RDP 9502: Price Stickiness and Inflation 2. Australian Industry Price Data
March 1995
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Our data are Australian Bureau of Statistics (ABS) quarterly producer prices for 95 Australian industries weighted by industry output from 1970:1 to 1992:4. With 95 industries, these data are at a quite disaggregated level: examples of the industries are “cement”, “footwear”, “paints” and “refrigerators”. The Data Appendix provides further details.
Figure 1 compares Australian annual industry price inflation (the weighted mean of log industry price changes) and consumer price inflation to show the close correspondence between the two series. Figure 2 shows the distribution of annual industry log price changes for four years in the sample (1972, '74, '85, and '92). In each year, the normal distribution with the same mean and variance as the distribution of industry price changes is also shown.^{[2]} It is clear from the figures that price changes across industries show considerable dispersion. Over the sample, the annual industry price change averages 8% with a standard deviation (averaged across all industries and over time) of 5.5%.
There is also considerable variation in the shape of the distribution of industry price changes. In 1972 and 1985, it is skewed to the right, in 1974 it is skewed to the left, while in 1992, the distribution is roughly symmetric.
Table 1 presents summary statistics for non-overlapping six-monthly and annual industry log price changes over the sample. In each case, the standard deviation and skewness of weighted log price changes across all the industries is presented along with the aggregate producer-price inflation rate (the weighted change in the log of the producer prices).
Aggregate Producer Price Inflation | Standard Deviation of Industry Price Changes | Skewness of Industry Price Changes | |
---|---|---|---|
1971 | 0.047 | 0.048 | −2.816 |
1972 | 0.063 | 0.074 | 5.918 |
1973 | 0.108 | 0.103 | 3.594 |
1974 | 0.142 | 0.106 | −3.194 |
1975 | 0.136 | 0.094 | −1.480 |
1976 | 0.120 | 0.048 | −1.638 |
1977 | 0.096 | 0.040 | −1.486 |
1978 | 0.078 | 0.040 | 0.911 |
1979 | 0.131 | 0.097 | 1.714 |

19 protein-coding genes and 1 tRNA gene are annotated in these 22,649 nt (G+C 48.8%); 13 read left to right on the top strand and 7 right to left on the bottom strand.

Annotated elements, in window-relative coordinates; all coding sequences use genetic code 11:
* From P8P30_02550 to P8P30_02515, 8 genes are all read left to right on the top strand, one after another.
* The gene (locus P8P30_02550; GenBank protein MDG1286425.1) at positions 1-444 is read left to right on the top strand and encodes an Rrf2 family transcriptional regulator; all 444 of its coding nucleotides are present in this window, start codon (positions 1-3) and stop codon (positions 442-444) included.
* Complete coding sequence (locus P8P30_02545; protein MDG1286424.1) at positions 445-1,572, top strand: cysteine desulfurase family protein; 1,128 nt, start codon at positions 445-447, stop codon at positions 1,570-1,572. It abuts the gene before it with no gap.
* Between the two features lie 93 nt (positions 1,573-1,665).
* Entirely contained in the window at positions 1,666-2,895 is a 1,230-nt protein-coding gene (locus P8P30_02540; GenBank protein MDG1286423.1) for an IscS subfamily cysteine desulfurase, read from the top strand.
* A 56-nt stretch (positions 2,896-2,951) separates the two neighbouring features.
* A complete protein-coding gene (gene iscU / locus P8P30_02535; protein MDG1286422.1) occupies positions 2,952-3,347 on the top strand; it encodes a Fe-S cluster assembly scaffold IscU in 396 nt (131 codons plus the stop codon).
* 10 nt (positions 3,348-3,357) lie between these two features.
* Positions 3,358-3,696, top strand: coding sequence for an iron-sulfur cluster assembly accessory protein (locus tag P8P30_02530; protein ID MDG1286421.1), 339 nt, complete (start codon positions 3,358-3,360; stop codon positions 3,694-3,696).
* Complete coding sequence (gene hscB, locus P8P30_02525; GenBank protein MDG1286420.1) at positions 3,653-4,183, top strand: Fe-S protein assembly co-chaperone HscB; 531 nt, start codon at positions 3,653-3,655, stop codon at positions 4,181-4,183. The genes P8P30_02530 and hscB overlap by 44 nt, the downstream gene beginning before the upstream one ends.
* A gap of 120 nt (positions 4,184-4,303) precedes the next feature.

1980 | 0.121 | 0.052 | 1.885 |
1981 | 0.085 | 0.050 | −1.553 |
1982 | 0.096 | 0.053 | −0.333 |
1983 | 0.084 | 0.027 | 1.635 |
1984 | 0.050 | 0.027 | −1.292 |
1985 | 0.069 | 0.040 | 4.850 |
1986 | 0.064 | 0.066 | −1.278 |
1987 | 0.070 | 0.032 | 2.655 |
1988 | 0.072 | 0.054 | 1.597 |
1989 | 0.056 | 0.038 | −1.304 |
1990 | 0.041 | 0.054 | −1.716 |
1991 | 0.014 | 0.047 | −3.476 |
1992 | 0.010 | 0.028 | −0.008 |
Mean | 0.080 | 0.055 | 0.145 |
Standard Deviation | 0.037 | 0.025 | 2.567 |
Correlation between Skewness and Standard Deviation | 0.053 | ||
Dec-70 | 0.013 | 0.041 | −3.189 |
Jun-71 | 0.025 | 0.026 | −2.197 |
Dec-71 | 0.031 | 0.019 | −0.214 |
Jun-72 | 0.029 | 0.038 | 5.395 |
Dec-72 | 0.036 | 0.067 | 6.351 |
Jun-73 | 0.051 | 0.073 | 5.107 |
Dec-73 | 0.076 | 0.105 | 4.189 |
Jun-74 | 0.062 | 0.057 | −2.956 |
Dec-74 | 0.085 | 0.080 | −2.113 |
Jun-75 | 0.065 | 0.049 | −1.317 |
Dec-75 | 0.060 | 0.041 | 0.552 |
Jun-76 | 0.065 | 0.023 | 0.329 |
Dec-76 | 0.049 | 0.036 | −1.992 |
Jun-77 | 0.054 | 0.030 | −0.996 |
Dec-77 | 0.035 | 0.027 | −0.892 |
Jun-78 | 0.035 | 0.027 | 1.500 |
Dec-78 | 0.052 | 0.046 | 2.112 |
Jun-79 | 0.066 | 0.069 | 1.984 |
Dec-79 | 0.077 | 0.046 | 0.936 |
Jun-80 | 0.062 | 0.035 | 2.009 |
Dec-80 | 0.043 | 0.032 | −1.716 |
Jun-81 | 0.044 | 0.028 | −1.225 |
Dec-81 | 0.039 | 0.024 | −0.733 |
Jun-82 | 0.047 | 0.038 | −1.652 |
Dec-82 | 0.059 | 0.029 | 1.408 |
Jun-83 | 0.041 | 0.020 | 1.728 |
Dec-83 | 0.028 | 0.022 | 0.100 |
Jun-84 | 0.023 | 0.021 | −1.755 |
Dec-84 | 0.027 | 0.013 | 1.473 |
Jun-85 | 0.034 | 0.023 | 1.296 |
Dec-85 | 0.041 | 0.044 | 6.461 |
Jun-86 | 0.024 | 0.045 | −2.312 |
Dec-86 | 0.038 | 0.048 | −1.077 |
Jun-87 | 0.033 | 0.029 | 1.035 |
Dec-87 | 0.035 | 0.030 | 1.109 |
Jun-88 | 0.038 | 0.037 | 3.534 |
Dec-88 | 0.031 | 0.037 | 1.314 |
Jun-89 | 0.027 | 0.026 | −0.374 |